Is an Open Plan Kitchen Right for You?

Today, it’s possible to create any number of unique kitchens. We’ve a great range of kitchen styles, and kitchens often fall into one of a number of layouts. But there’s also another consideration- will you have an open plan or closed plan kitchen? We weigh up the pros and cons of each in this article.

Open Plan Kitchen

When we say ‘open plan kitchen,’ we mean a kitchen that forms part of a larger living space, such as a lounge. It might use any of the most common kitchen layouts, or incorporate a breakfast bar in its design. This is the open plan kitchen’s great advantage; it can be used both to prepare food and socialise more effectively than a regular kitchen.

Open plan kitchens have a number of plus points. Since they aren’t enclosed by walls light can reach them more effectively, making food preparation much easier. They also create a sense of space, particularly in smaller rooms, and mean the kitchen takes the lead as the hub of the house. Indeed, open plan kitchens are often perceived as a modern way to live and entertain, making them great if you’re wanting a home on the cutting edge of style and function.

However, open plan kitchens mean you can’t hide anything. Having the kitchen in the heart of your home means any mess you make is there for all to see. It also means any cooking smells can’t be contained, which might be a problem if you’re making anything with very strong aromas.

Our InStock kitchen units are perfect for creating any kitchen layout you want. Their modular design lets you mix and match, letting you tailor any design to your kitchen space. Try creating a corridor or galley layout in your kitchen; our complete kitchen unit range can be seen here.

Closed Kitchen

Most people will have a closed kitchen by default, owing to the style of their home. It refers to a kitchen that’s completely enclosed and cut off from the rest of the house. They’re a more traditional design, but come with a number of advantages.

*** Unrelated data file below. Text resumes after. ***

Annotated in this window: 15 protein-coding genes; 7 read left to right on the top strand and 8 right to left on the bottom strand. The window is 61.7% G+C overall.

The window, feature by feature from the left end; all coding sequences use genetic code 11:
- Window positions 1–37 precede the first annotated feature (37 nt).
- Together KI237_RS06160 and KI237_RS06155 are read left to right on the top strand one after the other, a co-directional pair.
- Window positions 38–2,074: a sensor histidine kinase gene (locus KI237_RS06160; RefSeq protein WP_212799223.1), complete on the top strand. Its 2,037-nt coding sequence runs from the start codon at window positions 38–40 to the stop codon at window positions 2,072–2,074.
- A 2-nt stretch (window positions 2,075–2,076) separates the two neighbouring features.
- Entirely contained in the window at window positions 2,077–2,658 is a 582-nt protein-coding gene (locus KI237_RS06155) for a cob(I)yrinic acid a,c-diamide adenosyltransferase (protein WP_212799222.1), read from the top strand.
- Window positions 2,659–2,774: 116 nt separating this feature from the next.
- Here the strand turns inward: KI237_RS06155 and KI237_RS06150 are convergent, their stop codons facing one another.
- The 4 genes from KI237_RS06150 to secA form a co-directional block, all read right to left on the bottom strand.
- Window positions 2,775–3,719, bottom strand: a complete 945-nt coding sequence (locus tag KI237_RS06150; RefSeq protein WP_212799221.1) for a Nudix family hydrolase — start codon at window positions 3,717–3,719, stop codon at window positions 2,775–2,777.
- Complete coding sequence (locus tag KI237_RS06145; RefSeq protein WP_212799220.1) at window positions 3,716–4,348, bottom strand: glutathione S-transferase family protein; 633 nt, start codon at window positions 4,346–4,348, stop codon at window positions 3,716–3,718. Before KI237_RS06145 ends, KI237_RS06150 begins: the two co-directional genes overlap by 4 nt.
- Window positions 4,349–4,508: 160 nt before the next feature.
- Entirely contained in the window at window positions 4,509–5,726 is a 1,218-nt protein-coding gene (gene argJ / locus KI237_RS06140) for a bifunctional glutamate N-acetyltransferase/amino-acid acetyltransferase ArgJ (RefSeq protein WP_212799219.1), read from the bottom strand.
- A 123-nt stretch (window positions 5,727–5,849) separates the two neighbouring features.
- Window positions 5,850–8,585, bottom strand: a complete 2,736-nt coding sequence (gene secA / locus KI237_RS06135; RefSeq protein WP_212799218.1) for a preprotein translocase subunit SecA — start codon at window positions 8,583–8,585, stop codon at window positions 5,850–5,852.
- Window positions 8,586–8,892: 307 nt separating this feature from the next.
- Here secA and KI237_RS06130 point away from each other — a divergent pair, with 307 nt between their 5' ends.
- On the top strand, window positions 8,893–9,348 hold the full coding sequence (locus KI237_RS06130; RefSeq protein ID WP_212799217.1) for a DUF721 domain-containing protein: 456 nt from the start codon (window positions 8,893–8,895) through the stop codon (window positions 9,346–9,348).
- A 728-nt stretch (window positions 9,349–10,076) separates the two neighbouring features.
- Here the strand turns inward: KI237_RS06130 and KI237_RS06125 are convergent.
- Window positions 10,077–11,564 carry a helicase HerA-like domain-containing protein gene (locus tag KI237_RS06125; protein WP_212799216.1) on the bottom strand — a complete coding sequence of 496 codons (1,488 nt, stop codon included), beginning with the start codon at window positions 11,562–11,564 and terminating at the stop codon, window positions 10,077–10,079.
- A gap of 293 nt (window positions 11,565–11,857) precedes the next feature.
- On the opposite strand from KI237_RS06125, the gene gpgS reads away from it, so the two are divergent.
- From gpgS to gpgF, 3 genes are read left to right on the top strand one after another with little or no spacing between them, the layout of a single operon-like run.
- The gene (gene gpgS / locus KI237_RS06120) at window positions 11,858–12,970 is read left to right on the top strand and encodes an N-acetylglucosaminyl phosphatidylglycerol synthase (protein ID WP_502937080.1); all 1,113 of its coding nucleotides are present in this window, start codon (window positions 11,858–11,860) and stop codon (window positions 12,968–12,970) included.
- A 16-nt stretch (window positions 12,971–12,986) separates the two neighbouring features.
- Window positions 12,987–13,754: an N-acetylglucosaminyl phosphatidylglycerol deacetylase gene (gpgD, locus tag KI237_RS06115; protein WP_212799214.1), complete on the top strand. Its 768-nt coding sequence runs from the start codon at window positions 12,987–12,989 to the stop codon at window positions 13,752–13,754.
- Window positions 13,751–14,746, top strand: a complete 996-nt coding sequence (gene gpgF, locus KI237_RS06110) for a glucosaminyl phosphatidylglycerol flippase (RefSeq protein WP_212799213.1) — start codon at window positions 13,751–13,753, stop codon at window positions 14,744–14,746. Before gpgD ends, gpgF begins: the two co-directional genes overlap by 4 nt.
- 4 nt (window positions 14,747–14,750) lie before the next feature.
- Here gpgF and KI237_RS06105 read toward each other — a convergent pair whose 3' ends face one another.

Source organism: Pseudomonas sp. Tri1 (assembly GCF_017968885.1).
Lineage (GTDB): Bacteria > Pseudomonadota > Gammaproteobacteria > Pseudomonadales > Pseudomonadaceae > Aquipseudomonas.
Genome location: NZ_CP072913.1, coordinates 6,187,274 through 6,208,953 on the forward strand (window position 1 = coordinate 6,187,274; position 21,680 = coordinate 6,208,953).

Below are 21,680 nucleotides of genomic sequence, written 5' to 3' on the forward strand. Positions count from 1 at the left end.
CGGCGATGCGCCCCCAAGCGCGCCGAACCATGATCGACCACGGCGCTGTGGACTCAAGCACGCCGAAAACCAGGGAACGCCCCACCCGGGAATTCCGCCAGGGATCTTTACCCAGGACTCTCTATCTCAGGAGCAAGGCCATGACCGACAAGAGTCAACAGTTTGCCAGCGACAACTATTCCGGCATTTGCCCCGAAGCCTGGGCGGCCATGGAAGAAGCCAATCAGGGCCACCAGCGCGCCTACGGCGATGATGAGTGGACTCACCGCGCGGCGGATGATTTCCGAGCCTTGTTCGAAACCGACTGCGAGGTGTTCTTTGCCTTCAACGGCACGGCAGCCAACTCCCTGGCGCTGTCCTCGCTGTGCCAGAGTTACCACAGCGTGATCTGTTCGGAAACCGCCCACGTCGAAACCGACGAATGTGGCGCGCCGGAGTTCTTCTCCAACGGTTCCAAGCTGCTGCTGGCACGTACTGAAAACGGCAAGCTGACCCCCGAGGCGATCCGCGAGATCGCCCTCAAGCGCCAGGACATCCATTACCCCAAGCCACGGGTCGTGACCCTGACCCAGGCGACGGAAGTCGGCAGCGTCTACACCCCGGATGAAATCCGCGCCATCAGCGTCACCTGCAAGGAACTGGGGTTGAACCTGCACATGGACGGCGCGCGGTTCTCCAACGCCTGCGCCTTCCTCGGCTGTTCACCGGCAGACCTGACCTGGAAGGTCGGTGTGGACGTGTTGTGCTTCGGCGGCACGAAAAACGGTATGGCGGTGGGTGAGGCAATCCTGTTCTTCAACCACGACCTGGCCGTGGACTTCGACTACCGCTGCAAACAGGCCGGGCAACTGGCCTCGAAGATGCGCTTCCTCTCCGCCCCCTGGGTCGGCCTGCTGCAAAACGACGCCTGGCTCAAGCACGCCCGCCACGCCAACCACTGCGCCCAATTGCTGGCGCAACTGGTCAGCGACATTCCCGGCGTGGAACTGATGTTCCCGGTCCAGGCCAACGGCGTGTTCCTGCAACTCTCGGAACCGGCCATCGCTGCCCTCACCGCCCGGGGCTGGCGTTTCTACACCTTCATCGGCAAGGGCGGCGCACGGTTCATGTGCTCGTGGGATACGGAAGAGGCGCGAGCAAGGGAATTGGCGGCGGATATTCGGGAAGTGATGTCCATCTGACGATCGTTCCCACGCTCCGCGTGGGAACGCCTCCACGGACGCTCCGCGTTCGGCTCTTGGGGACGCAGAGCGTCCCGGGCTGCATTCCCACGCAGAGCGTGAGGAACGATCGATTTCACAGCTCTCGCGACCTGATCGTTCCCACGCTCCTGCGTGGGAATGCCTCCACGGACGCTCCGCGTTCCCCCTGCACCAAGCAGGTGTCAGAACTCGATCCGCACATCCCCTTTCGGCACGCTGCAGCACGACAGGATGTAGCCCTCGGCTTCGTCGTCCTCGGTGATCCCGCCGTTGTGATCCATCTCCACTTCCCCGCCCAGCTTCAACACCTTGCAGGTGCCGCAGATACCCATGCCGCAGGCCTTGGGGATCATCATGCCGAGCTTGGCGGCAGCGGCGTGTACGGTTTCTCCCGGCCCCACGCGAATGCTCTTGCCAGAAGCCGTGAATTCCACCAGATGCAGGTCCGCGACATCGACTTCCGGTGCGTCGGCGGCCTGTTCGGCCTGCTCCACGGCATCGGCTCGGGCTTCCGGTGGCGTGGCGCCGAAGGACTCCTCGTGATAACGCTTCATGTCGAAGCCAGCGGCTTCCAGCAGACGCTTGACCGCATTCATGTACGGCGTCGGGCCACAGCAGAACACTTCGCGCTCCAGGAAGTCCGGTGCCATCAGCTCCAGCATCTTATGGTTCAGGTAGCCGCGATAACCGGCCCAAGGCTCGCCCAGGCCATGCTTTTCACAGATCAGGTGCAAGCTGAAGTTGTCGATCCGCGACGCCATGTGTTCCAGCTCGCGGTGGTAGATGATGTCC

For starters, a closed kitchen offers some privacy; you can hide smells and mess, freeing up other areas for socialising. The enclosed nature of the space also means additional wall storage, which makes them great if you have a number of utensils or plenty of pots and pans. Food can be prepared out of sight, letting any kitchen mishaps go unnoticed… at least to begin with!

The boxed-off nature of a closed kitchen is also its biggest weakness, though. While cooking or doing other things in the kitchen, you’re unable to interact with friends or family as you do so. This can be a problem if you’re trying to balance a love of food and friendship.

Getting the Best of Both

A third option is to create a kitchen that gives you both seclusion and a chance to socialise. One way of doing this is to create a pass through window; rather than tearing down a dividing wall, you can bridge the gap between two rooms and create a useful serving hatch. Folding or sliding doors allow you to change the room layout on the fly. Box off the kitchen or open it up when friends come over!

Alternatively, you might want to consider using an island counter or half-height wall. These will add a boundary to different areas of your kitchen, whilst also allowing interaction between yourself and friends or family whilst cooking.

Depending on your property- and preference- it’s possible to create kitchens for any social situation. Don’t forget to check out our range of kitchens, and take a look at our article on other common kitchen layouts to ensure you use your kitchen space effectively.

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